Day Care of Children Childcare agency, Day Care of Children Service
Housing support/Care at home Adult Placement Service, Housing Support Service, Support Service subtype (care at home)
Nurse Agency Nurse agency

Further cleaning and editing of the sample information was carried out, with duplicate entries (as identified through email addresses and phone numbers) removed. Survey recipients were invited to respond in relation to a specific named service only.

The following variables were created:

  • Employer type (public, private, voluntary).
  • Nuts2 region (Eastern Scotland, South Western Scotland, North Eastern Scotland, Highlands and Islands). This was derived based on local authority.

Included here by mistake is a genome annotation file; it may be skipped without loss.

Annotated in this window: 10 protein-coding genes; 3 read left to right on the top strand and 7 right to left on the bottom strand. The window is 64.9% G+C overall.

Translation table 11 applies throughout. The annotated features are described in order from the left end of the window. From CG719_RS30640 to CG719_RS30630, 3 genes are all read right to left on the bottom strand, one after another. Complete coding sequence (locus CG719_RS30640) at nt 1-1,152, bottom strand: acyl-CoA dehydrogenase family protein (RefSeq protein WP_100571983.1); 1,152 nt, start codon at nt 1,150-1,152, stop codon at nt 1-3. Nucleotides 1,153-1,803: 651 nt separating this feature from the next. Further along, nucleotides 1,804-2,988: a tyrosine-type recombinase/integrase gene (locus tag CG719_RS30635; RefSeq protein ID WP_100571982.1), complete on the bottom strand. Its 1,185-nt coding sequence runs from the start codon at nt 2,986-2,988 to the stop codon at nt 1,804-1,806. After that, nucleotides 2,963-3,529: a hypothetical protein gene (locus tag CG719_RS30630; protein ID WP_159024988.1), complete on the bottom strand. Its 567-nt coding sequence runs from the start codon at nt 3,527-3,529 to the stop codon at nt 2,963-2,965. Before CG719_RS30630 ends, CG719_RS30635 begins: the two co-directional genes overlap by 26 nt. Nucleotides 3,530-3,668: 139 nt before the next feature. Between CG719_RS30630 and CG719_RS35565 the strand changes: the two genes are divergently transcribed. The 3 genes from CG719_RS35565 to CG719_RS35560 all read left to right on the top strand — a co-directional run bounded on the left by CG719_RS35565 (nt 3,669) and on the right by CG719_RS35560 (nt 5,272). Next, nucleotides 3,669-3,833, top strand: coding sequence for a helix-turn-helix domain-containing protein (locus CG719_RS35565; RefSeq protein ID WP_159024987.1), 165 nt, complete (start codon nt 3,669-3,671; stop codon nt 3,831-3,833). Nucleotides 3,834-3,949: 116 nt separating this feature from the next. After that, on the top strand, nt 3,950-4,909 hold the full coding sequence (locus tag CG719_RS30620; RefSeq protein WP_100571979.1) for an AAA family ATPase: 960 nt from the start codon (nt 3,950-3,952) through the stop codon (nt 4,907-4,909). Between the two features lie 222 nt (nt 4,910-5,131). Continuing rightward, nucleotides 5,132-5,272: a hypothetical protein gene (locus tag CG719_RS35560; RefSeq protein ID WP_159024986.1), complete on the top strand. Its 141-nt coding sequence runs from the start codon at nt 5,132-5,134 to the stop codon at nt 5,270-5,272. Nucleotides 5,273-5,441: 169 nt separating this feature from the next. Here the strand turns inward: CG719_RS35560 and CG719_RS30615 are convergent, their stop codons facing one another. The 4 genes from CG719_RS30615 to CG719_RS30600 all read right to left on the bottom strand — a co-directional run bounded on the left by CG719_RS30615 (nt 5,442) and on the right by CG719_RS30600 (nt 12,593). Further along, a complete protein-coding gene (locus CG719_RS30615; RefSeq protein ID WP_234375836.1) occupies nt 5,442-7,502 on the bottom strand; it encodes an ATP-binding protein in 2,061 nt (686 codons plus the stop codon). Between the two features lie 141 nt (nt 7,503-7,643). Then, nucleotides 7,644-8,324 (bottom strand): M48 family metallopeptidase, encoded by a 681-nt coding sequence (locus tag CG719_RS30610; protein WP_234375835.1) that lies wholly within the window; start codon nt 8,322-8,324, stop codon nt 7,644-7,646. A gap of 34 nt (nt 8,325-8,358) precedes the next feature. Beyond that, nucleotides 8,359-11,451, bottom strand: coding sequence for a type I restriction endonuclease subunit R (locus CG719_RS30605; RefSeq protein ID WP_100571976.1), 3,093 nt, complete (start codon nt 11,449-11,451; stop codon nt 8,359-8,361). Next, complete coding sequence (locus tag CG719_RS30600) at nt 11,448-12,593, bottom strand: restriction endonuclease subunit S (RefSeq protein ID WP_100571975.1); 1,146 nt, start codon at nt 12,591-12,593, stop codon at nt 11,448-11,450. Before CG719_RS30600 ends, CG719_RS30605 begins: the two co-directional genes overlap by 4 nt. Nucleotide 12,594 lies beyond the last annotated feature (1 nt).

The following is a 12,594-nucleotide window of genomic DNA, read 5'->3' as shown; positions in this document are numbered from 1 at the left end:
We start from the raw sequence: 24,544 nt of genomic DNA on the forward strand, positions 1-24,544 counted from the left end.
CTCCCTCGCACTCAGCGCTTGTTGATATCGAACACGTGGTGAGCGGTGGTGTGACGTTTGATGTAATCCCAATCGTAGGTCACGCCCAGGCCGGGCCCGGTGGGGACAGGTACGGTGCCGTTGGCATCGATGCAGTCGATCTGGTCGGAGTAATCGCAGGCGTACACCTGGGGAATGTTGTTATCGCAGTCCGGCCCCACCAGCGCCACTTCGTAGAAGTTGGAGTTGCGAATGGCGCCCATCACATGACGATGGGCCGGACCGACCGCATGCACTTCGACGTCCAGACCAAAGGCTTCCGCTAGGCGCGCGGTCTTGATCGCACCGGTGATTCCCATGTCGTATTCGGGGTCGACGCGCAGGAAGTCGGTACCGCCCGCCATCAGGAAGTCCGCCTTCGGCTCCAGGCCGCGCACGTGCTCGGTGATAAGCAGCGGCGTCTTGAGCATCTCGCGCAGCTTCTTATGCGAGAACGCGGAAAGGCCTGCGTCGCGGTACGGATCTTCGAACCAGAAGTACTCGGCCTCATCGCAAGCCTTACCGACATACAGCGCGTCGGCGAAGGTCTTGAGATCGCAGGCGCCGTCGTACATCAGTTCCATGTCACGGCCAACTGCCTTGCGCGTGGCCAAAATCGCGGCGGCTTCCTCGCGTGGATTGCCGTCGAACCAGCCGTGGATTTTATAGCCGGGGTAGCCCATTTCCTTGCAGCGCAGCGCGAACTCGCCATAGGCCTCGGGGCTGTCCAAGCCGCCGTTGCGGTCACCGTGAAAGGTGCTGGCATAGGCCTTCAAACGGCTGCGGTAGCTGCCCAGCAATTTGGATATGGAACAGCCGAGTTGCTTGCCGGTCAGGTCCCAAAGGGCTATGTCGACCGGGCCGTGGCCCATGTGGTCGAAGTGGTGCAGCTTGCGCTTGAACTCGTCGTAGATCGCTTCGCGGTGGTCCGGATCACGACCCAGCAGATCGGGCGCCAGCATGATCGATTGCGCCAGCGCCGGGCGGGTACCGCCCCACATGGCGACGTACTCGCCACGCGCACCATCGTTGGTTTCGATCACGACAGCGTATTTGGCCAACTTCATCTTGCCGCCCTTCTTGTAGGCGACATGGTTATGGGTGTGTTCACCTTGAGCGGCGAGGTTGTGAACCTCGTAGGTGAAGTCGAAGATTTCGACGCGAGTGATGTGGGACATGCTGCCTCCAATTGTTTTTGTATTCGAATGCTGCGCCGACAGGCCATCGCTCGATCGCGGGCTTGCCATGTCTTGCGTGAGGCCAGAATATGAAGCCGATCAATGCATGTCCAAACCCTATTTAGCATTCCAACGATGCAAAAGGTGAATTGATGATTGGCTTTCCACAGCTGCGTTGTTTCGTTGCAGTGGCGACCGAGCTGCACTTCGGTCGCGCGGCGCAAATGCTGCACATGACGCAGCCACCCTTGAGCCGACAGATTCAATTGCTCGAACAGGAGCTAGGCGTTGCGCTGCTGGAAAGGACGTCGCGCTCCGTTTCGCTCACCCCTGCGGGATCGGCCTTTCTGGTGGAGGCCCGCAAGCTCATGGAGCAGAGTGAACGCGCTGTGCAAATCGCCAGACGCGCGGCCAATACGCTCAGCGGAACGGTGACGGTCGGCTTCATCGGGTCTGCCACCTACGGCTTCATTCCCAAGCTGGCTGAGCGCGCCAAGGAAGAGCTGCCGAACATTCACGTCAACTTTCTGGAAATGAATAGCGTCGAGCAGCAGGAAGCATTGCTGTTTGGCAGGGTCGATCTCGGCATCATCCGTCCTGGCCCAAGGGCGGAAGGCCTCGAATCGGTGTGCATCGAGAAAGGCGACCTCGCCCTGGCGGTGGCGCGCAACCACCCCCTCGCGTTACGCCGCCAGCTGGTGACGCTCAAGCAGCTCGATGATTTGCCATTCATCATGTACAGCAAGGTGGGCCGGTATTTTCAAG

• Threefold urban/rural classification (Urban, Accessible Rural, Remote Rural). This was matched into the data using postcodes of services. In some cases, there was missing information on postcodes which meant not all services could be classified and there were limitations on the associated analyses possible.

The sampling strategy balanced the need for precision across all sectors with the ability to analyse results by sub-sector and subgroup variables such as employer type and size of employer. Targets were set based on trying to ensure confidence intervals of no more than +/-3% at the sub-sector level for a finding of 10% (with a 95% confidence level). Population figures were taken from the latest available Social Services Workforce Data Report 2015 [13] . Given the small number of organisations in two sub-sectors – Nurse Agencies and Adult Day Care – it was recognised that this would equate to a very high response rate.